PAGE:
Mercury Marine has joined other boat-motor manufacturers in stressing that marine engines should not be powered by E15, which is gasoline that contains 15 percent ethanol.
The blended fuel, which is available at a limited number of gas stations in Minnesota, is “extremely harmful to marine engines,” Mercury said in a recent announcement.
Most gasoline sold in Minnesota contains 10 percent ethanol. The E15 blend has been available at a handful of stations since last fall, and Mercury Marine, along with the National Marine Manufacturers Association (NMMA) and the Outdoor Power Equipment Institute (OPEI), are concerned that consumers don’t pay careful attention when purchasing gasoline and might buy fuel for small engines and boats that will harm the equipment and void warranties.
“We will continue to fight against E15 in marine engines and know the OPEI and NMMA will do the same. We need to get this message in the hands of every boater before they fill up because if they don’t know, they could damage their engine,” Mercury Marine vice president Marty Bass said. “Most of these failures don’t occur at the dock, but rather while you are on the water, which then becomes much more dangerous.”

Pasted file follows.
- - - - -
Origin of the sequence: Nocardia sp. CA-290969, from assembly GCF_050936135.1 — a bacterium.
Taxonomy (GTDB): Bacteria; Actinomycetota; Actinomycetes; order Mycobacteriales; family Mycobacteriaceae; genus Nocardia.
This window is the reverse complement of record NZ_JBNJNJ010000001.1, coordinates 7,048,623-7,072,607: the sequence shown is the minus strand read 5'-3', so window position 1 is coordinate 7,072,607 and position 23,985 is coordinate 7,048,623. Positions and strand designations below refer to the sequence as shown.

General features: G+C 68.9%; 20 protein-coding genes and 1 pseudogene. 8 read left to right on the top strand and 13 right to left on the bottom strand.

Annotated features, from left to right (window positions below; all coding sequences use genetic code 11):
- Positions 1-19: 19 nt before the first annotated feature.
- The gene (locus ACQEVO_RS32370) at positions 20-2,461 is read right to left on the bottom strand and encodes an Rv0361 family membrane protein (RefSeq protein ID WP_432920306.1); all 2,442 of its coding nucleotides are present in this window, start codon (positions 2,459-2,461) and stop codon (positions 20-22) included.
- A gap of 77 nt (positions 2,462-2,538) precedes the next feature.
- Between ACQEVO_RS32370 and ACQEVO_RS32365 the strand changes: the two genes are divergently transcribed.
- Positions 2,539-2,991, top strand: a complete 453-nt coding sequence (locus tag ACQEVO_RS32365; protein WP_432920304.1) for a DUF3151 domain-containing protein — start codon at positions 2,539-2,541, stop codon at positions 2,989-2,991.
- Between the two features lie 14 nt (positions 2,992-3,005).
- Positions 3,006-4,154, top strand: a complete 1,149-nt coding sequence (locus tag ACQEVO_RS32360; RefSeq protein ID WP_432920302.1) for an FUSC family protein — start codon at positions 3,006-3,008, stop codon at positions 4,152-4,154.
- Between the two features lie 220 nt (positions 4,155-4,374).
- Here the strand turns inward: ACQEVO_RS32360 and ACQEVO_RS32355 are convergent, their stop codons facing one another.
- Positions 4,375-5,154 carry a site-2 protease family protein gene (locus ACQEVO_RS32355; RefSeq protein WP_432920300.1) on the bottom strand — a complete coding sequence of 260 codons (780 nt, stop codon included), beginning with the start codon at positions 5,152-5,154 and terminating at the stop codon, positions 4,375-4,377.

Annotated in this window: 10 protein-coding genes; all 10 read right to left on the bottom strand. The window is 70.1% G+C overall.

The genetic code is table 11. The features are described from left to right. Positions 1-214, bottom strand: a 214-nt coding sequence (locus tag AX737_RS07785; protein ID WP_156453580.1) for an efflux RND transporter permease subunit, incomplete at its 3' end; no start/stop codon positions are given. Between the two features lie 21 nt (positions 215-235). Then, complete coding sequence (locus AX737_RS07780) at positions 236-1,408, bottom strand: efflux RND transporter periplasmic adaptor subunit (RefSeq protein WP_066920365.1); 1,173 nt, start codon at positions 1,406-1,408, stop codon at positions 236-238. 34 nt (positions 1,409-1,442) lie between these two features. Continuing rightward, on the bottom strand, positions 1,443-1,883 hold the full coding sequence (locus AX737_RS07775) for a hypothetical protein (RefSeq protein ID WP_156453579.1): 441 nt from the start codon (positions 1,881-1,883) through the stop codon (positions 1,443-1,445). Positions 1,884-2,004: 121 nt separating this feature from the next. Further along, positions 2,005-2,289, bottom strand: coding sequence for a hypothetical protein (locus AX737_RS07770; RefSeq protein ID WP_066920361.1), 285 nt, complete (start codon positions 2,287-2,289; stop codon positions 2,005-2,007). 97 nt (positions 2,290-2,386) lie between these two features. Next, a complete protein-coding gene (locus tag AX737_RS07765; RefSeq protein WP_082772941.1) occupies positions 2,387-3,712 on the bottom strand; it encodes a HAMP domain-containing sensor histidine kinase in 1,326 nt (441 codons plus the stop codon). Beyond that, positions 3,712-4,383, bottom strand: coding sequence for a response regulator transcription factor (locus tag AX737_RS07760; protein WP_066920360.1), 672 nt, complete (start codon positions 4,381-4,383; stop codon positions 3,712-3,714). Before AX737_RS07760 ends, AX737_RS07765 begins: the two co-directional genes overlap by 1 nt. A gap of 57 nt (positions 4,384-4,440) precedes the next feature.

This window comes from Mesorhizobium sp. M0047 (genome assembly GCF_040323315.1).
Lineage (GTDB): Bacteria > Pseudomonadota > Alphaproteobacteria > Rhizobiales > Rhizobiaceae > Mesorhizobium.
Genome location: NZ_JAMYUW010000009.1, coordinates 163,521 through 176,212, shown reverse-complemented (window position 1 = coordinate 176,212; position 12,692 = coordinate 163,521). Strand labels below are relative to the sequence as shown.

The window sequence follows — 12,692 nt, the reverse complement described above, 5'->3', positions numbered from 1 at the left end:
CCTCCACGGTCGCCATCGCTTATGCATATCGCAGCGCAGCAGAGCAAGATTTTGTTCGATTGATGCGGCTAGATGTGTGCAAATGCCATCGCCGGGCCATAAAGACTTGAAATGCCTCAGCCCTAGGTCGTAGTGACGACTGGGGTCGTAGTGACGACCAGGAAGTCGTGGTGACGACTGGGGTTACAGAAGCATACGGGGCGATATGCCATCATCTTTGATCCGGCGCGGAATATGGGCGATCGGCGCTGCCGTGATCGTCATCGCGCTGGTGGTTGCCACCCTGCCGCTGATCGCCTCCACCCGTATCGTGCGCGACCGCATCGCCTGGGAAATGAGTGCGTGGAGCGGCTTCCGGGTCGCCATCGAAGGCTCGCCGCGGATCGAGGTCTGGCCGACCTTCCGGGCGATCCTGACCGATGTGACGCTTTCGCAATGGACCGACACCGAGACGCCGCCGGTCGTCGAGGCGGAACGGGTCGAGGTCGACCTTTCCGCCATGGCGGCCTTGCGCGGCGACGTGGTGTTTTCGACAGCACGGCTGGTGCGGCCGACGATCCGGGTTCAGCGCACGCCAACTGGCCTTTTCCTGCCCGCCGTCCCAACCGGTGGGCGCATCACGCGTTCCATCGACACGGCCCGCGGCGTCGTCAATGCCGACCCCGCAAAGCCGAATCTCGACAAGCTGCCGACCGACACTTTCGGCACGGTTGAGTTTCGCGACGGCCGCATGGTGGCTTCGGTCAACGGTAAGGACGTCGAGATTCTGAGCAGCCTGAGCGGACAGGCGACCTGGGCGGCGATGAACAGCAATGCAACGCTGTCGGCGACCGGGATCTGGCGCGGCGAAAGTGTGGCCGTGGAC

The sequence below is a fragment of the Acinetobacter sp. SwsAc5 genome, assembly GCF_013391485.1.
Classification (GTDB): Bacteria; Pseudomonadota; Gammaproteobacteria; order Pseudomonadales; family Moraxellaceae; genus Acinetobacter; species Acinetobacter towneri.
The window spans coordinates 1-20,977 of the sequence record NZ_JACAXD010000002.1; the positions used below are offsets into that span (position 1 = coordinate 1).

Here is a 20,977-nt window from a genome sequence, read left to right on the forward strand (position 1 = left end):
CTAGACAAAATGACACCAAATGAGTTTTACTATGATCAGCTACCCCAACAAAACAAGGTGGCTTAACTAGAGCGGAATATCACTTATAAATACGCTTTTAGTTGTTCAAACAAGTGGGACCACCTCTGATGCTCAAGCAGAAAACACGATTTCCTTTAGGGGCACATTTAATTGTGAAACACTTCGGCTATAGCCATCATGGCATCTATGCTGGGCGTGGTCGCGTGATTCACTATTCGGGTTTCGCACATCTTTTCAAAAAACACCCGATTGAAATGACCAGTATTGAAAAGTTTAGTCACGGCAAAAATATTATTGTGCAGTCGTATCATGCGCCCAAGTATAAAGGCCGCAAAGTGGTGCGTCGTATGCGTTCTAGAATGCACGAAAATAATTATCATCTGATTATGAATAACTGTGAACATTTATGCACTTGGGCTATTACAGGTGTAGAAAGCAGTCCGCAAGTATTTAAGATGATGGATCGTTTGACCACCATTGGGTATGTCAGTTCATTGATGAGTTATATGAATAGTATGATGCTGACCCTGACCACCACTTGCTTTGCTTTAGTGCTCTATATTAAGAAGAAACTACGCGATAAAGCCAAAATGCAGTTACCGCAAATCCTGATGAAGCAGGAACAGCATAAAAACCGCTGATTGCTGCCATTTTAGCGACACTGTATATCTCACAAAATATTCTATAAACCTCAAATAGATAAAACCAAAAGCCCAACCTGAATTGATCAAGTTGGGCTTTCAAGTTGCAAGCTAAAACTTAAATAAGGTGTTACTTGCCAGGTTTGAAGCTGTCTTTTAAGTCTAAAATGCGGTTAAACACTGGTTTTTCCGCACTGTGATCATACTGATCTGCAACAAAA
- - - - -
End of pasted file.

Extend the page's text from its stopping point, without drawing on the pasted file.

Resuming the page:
The Environmental Protection Agency has approved gasoline with 15 percent ethanol for use in cars year 2001 or newer. But its use is prohibited in mowers and other power equipment, stating it might cause damage.
On its website, Yamaha outboards cites a Department of Energy study that “found that E15 caused hotter operating temperatures, erratic running, and engine-part failure,” adding, “but even gas with the usual 10 percent ethanol [E10] could help destroy small engines.”
Yamaha goes on to advise: “If at all possible, do not use E10 fuel.”
Fuel stabilizers such as Sta-Bil can mitigate possible problems with E10, Yamaha says, but notes: “Stabilizers do not help fuel that has already aged. Stabilizers are most effective when immediately added to fuel fresh from the gas station or marina fuel pump.”
In the end, if possible, it’s best to use nonoxygenated gas in boat motors, manufacturers say, as well as in lawn mowers and other power equipment.
Various websites online list gas stations in Minnesota that sell ethanol-free gas, and some sites provide maps of their locations.
One website with such a list is pure-gas.org. Also noted on the site are stations across the U.S. and Canada that sell ethanol-free gas.
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